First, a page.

The hierarchy and number of scope definition elements slightly differs among the PDRI models, but it amounts to 60-70 elements, providing a fairly grained assessment.

The scope definition elements are rated according to a discrete scale from 0 to 5:


Figure 2: Rating Scale


Not all scope elements have the same importance, and the CII has introduced a non- linear weight system which has been calibrated and adapted so that the PDRI overall score ranges between 0 and 1,000. The rating scale implies that lower score is better!

Sections and divisions also have a maximum score, so it is possible to investigate their different performance.

The scope elements are explicitly defined so that their meaning is unambiguous and comparison among projects is facilitated.

As an example, the element A4 Location would include in its description items like:

  • Land availability and development costs
  • Legal constraints
  • Labour relations
  • Environmental issues
  • Permitting Schedule
  • Master Planning
  • Available utilities
  • Operational requirements and hazards
  • Interface with     ongoing     projects     or operations
  • Construction/operations and maintenance access
  • Security constraints

Based on the elements description the evaluation matrix is completed and the score is calculated:



Table 1: Sample PDRI Form


4. Which Projects? Cement Projects?


Although the original methodology can clearly be adapted to any type of projects, CII provides an indication that large enough projects for which the PDRI can be most suitable are those with budget above of 10-20 USD mio with approx. 12 months of execution time. Most projects by number and cumulated capital investment fall below this threshold: they are considered small by CII, but still specific PDRI forms are available for them, as indicated above.

The lower range of suitability is harder to identify, but a tentative guidance can be in the range of 1 mio USD.


5. When to Perform a PDRI


There are two main valuable outcomes from conducting a PDRI:

  • Doing the PDRI forces to a systematic and comprehensive review of the project scope which itself can serve to identify weak areas of definition, create alignment within the project team, and get early customer input and buy-in; plus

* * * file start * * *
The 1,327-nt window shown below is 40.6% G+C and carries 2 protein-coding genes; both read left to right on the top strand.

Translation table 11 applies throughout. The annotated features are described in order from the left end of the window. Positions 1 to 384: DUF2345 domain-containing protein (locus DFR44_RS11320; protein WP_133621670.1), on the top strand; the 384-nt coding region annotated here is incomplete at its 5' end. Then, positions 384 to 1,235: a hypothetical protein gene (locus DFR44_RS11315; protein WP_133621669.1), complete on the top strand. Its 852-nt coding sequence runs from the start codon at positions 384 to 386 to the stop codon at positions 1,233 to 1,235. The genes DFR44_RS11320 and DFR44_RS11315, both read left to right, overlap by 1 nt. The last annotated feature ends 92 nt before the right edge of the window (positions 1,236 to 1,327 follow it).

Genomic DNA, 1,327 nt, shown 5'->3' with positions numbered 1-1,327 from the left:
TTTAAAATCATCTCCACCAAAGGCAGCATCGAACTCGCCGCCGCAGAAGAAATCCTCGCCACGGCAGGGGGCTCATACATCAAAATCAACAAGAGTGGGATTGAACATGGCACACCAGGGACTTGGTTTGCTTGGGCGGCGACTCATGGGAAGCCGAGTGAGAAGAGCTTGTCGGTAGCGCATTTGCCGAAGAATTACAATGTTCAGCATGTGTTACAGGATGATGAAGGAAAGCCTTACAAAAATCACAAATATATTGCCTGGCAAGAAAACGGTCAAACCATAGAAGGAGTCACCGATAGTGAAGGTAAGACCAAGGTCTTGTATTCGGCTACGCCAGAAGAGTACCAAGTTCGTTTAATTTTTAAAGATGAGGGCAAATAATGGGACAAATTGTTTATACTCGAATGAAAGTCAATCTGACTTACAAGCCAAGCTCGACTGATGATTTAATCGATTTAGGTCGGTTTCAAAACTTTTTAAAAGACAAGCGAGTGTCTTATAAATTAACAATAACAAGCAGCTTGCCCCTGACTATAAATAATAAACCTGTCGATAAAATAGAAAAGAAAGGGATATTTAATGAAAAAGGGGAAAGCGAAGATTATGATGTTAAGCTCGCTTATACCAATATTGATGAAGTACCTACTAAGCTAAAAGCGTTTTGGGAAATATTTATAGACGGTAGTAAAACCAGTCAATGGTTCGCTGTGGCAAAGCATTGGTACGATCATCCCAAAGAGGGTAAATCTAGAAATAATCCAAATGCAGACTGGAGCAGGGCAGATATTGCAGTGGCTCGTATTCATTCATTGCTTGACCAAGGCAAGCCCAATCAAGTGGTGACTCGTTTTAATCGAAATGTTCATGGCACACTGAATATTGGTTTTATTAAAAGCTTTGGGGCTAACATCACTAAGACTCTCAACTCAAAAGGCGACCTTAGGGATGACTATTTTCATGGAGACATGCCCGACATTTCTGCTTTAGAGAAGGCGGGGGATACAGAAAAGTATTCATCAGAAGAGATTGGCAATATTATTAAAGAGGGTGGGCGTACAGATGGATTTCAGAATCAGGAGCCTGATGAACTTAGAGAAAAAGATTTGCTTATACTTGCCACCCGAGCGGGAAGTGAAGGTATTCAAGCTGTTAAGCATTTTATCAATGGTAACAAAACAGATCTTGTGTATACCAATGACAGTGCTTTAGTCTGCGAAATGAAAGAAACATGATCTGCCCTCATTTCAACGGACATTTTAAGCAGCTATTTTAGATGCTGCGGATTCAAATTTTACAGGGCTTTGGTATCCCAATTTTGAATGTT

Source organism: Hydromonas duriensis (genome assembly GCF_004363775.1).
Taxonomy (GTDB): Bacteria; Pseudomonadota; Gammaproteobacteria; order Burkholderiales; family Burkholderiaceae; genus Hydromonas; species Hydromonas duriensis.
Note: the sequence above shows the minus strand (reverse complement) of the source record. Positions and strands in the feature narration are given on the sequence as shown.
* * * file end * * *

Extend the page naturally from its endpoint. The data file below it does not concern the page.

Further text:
• The benchmarking with other similar projects, whose outcome with regard to budget and schedule is already

As a risk management tool, the PDRI is best used at early phases, when it can be an indicator of a loose definition work that can be often solved better at those stages (see Figure 3).

With the prevalent stage-gate approach for project approvals, PDRIs can be prepared at the decision gates. In the case of the CII’s planning model, PDIR was conceived to be applied at the end of the Front-End Planning, prior to contracting (#3 in the following image)- but it can be used more than once prior to arriving at this stage gate (PDRI-early and PDRI-final in the image).


Figure 3: CII’s Project Life Cycle Diagram and Opportunity to Influence


6. What to Do with the PDRI Results?


The following tables show the results of different measurements that relate the PDRI values and the overall performance with regard to cost and schedule:



Table 2: Comparison of Project Results


These results arise for different samples of projects, and they are only intended to show the significant differences in project performance associated to PDRI scores.

Tentative good scores at various stages of the project are:

  • <650 at feasibility (gate #1)
  • <500 at concept stage (gate #2)
  • <300 at design stage
  • <200 once the project is ready to be awarded/contracted (gate #3).

With the unavoidable uncertainty of these evaluations, a PDRI score much above 200 at near-contracting stage is a flashing indicator of inadequate preparation.


7. Practical Tips


Although a PDRI can be prepared by a single person, the tool is intended to be used in large projects, which typically involve a group of experts and several stakeholders. A dedicated team session is, therefore, the recommended approach, with a broad representation of interests and knowledge. The time required to run a PDRI is typically 90-120 minutes.

The person-in-charge should ensure all relevant stakeholders are present and arrange the necessary logistics for the session (room, project documentation, etc.). The facilitator should be familiar with the project and the PDRI technique.

In order to avoid input bias, it is recommended that the participants are provided an unweighted score-sheet. The aggregated unweighted result can be obtained by open discussion of the score definition items, or by averaging the individual sheets.

The element scores of the PDRI can be seen as a gap list, which can be used as the basis for an action or task list aimed at closing the discrepancies, at last for the critical elements.

A brief document on the result of the meeting, including an After-Action section, is recommended for lessons learned and future benchmarking.